Padres y Madres Separados

Ayuda práctica, jurídica y psicológica padres, madres, separados, divorciados e hijos

Medically PAS is considered by many to be a form of emotional child abuse, but it is not currently recognised as abuse in the legal system.

This is a commentary on the article further below discussing Parental Alienation awareness.

I hope Lisa doesn't mind me discussing this and showing a different if allied perspective - raising awareness about parental alienation is also probing what these words really add up to.

The piece further below that she has sent seems an excellent commentary and includes many of the key points.

It is good to see analysis of the inequitable distribution of income for the poorest separated families looking after children and the accurate description of the living hell the courts have placed so many family members in.

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This comment can be picked up on:

"Medically PAS is considered by many to be a form of emotional child abuse, but it is not currently recognised as abuse in the legal system."

If PAS is to be considered a form of emotional child abuse, then most judges and lawyers are emotional child abusers - they facilitate it and create the conditions which encourage it to spread. They give very clear precedents by their individual decisions to provide conditions which lead to or consolidate parental alienation. For example, they may stand in the way of staying contact with one of the parents, or there may be an entirely unbearable delay, or they may choose not to attach enforcement measures to a contact order, especially at times of critical relational uncertainty. All these cause a distance to be established between child and parent - they are direct causes of this, not merely indirect, people are supposed to obey the law they make.

The judiciary, many academics, politicians and opinion formers have great responsibility for the emergence of the whole social pathology - and as they know this, they fear the consequences of a change in the law, and wonder about how to get back on the strait and narrow without anybody noticing. The acts of the judiciary, particularly in private family law, have often been barbarous and fundamentally unjustifed, being based on entirely and observably false premises. The children and parents they have treated so disgracefully, in their thousands and millions, are alive and kicking today.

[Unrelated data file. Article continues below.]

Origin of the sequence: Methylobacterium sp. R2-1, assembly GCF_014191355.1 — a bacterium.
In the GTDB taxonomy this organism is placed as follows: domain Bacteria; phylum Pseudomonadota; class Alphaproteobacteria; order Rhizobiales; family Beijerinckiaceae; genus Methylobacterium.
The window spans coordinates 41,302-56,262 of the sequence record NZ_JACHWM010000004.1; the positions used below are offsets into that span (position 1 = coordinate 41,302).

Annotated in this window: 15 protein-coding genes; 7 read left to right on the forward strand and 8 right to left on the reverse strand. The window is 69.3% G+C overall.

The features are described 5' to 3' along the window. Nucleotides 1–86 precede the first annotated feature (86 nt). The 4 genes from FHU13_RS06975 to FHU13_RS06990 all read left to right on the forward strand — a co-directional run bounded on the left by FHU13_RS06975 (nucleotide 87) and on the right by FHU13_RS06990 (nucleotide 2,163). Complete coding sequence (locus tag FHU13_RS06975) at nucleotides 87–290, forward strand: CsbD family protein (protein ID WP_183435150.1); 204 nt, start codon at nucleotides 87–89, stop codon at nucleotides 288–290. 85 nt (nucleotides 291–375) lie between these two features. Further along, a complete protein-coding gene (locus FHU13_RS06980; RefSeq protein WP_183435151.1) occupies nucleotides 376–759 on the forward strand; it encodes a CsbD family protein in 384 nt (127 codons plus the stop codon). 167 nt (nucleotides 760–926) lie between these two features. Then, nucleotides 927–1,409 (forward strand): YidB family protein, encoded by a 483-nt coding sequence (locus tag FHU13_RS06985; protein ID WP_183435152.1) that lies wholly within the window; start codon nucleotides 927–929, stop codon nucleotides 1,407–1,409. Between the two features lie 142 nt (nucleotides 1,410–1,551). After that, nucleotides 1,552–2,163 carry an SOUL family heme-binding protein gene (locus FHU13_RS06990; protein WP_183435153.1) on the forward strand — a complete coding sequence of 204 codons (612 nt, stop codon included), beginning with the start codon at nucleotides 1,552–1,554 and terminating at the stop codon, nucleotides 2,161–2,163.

We never were criminals, just separated parents. Our family lives should always have been treated with respect by the courts - it has been their mistake not to do this, not ours.

So it is scarcely surprising that nobody who has had policy responsibility for this calamitous social evil of our days wants to recognize it as a syndrome, although there are plenty of equally questionable theories that they will give time to.

If the official responsibility in creating the conditions for parental alienation is so heavy, that may be the real reason for scientific reluctance to classify it as a discrete syndrome. In most cases, parental estrangement is simply the by-product of an alienation or estrangement strategy sanctioned (or not countered) by the courts and other official bodies. It's intense, because children and their parents are often deeply bonded with each other, and what is being threatened and then carried out is the destruction of this bond. It is a disgusting thing to do to people, which is why many such acts of denial of parent-child relationships are legally determined to be criminal.

It doesn't have to be implemented by parents themselves, hostage-abductor psychology or orphan psychology are just several points along the same emotional continuum, in one of its dimensions. So, funnily enough, I am on the judges' side of the debate on inclusion of PAS in the DSM-V (US Diagnostic and Statistical Manual of Mental Disorders - Fifth Edition), precisely because it is not so much parents as officials who are primarily responsible for unleashing such noxious social patterns on us. It is officials who have wreaked havoc on individual relational lives through their highly predictable decisions to create inequitable residence and contact presumptions.

They are in effect the puppetmasters, even if the fingers of the puppets twitch by themselves on occasion.

It is good to see it being stated that parental alienation is not a gender issue. In fact, the growing number of cases of alienation from a mother bear this out. To me, alienation seems a learnt pattern of fear of loss requiring immediate action, it ripples through families and the whole social sphere of those families as a learnt behaviour pattern, children are forced into becoming actors in determing their own relational fate in the face of abject adult failure to realise that they need support for their security with both parents, together or apart, if both parents are to have a basis for coordinating what they do.